“If you fall off the horse, you just get right back on.”
“Some riders have been getting bad advice all their lives and have a tendency to share it, and others – especially women coming to the sport later in life – accept whatever advice they are given,” Betesh said. “Either way, it’s all bad advice unless it limits your risk.”
As a result, Betesh believes that recognizing bad advice and responding appropriately is crucial to any rider’s safety.
So what’s the worst advice riders can get? Here are some examples.
“Get back on the horse”
According to Betesh, this recommendation may seem pretty reasonable to equestrians who want to avoid the fear a fall can foster. But even a seemingly innocuous fall can mask a more serious an injury that is dangerous or even life-threatening.
“Think concussion,” Betesh says.
The National Institute of Health (NIH) defines a concussion as a short loss of normal brain function in response to a head injury. Common symptoms generally include headache or neck pain, and some concussions may cause a dazed feeling for several days after the initial injury. More serious symptoms include seizures, trouble walking, weakness, numbness, decreased coordination, vomiting and nausea, confusion or slurred speech. Riders experiencing those symptoms should be evaluated by a health care professional as soon as possible.
According to Betesh, some riders may not be aware that they have had a concussion. As a result, resuming the ride may worsen the injury.
“You don’t need to hit your head in order to be stunned, but you could still have a concussion,” Betesh says. “That’s why you are not the best person to decide whether or not you should get back on the horse.”
Instead, Betesh recommends that riders rely on a trainer or other companion to help determine the scope of a fall-caused injury.
“Others are more likely to see how you came off the horse,” she says. “If you even suspect an concussion, or other serious injury, go to the emergency room right away.”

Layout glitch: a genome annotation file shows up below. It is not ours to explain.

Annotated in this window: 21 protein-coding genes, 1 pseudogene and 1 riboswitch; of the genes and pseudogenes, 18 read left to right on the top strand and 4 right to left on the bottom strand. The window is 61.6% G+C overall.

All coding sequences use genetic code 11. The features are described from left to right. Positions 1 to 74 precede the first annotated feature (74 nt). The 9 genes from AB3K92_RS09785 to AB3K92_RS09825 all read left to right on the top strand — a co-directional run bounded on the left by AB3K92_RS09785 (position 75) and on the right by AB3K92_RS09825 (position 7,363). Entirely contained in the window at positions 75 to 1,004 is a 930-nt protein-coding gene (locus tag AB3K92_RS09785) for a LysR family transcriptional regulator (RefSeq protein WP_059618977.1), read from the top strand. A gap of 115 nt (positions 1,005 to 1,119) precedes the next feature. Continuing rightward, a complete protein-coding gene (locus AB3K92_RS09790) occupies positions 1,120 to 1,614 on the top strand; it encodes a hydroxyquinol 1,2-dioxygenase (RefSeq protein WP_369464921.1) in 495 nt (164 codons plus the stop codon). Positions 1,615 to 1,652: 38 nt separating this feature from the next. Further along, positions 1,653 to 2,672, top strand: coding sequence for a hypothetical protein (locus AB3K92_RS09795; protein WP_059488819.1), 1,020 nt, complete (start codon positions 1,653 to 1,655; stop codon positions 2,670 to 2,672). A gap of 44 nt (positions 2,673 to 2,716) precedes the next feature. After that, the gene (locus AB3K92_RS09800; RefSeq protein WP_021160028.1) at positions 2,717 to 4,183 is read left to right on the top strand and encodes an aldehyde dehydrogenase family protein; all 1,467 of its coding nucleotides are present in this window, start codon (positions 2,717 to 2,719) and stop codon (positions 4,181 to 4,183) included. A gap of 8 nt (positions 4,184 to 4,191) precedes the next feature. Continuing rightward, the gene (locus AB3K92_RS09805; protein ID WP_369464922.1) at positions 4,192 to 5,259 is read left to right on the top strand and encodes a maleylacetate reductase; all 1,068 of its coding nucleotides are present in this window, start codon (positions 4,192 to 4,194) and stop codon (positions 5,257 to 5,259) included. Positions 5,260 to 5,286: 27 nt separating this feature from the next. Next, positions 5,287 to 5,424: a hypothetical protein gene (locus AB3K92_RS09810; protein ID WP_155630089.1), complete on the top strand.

Riders with less serious injuries should at least go home and rest.
“Any time you get back on the horse, you risk making any injury – including a minor one – even worse,” Betesh said.
“You can still do this”
When it comes to returning to the sport after a long absence, many riders are most likely to be highly competitive and tend to over estimate their skill levels. While the notion of working though a challenge may be attractive, it can also be a recipe for disaster, Betesh says.
“Older riders think that because they were able to do something when they were 16, that they can still do it,” Betesh says. “In fact, we just don’t heal as fast as quickly as we used to.”
Instead of pushing the envelope, Betesh recommends encouraging returning riders to slowly expand it by polishing up old skills and building new ones over time. Meanwhile, riders of any age and skill level may benefit from asking a more experienced person to ride a newly acquired horse or try out a new discipline first.
“It’s always better to have an expert do something before you do,” Betesh says. “After that, if you’re a beginner start at the beginner’s level and stay there as long as you are comfortable; if you think something is too aggressive, don’t do it; it’s all about minimizing your risk.”
“A trainer’s a trainer’s a trainer”
Not so, Betesh says. While some are best suited to young riders who are willing to take risks in order to achieve competitive goals, others are better suited to working with riders who have been away from the sport or who are older beginners. In any case, finding the right trainer is key.
“You have to find a trainer that best suits your personality and goals,” Betesh says. “It’s an important discussion to have with any trainer before you even have the first lesson.”
“You’re too big, too small, too old or too short to do that”
Finally, thanks to poor, and usually unsolicited advice, some riders flatly reject certain disciplines or decline opportunities to participate in shows or other equestrian events on the grounds that they lack the physical characteristics usually attributed to more competitive riders. Rather than cave in, Betesh recommends that riders remember what it takes to be a good rider, and why they took up the sport in the first place.
“For example, I don’t think size matters because you can be a smaller size and still have a weak core,” Betesh said. “The question is ultimately about how strong you are, and about being physically able to ride as long as you can.”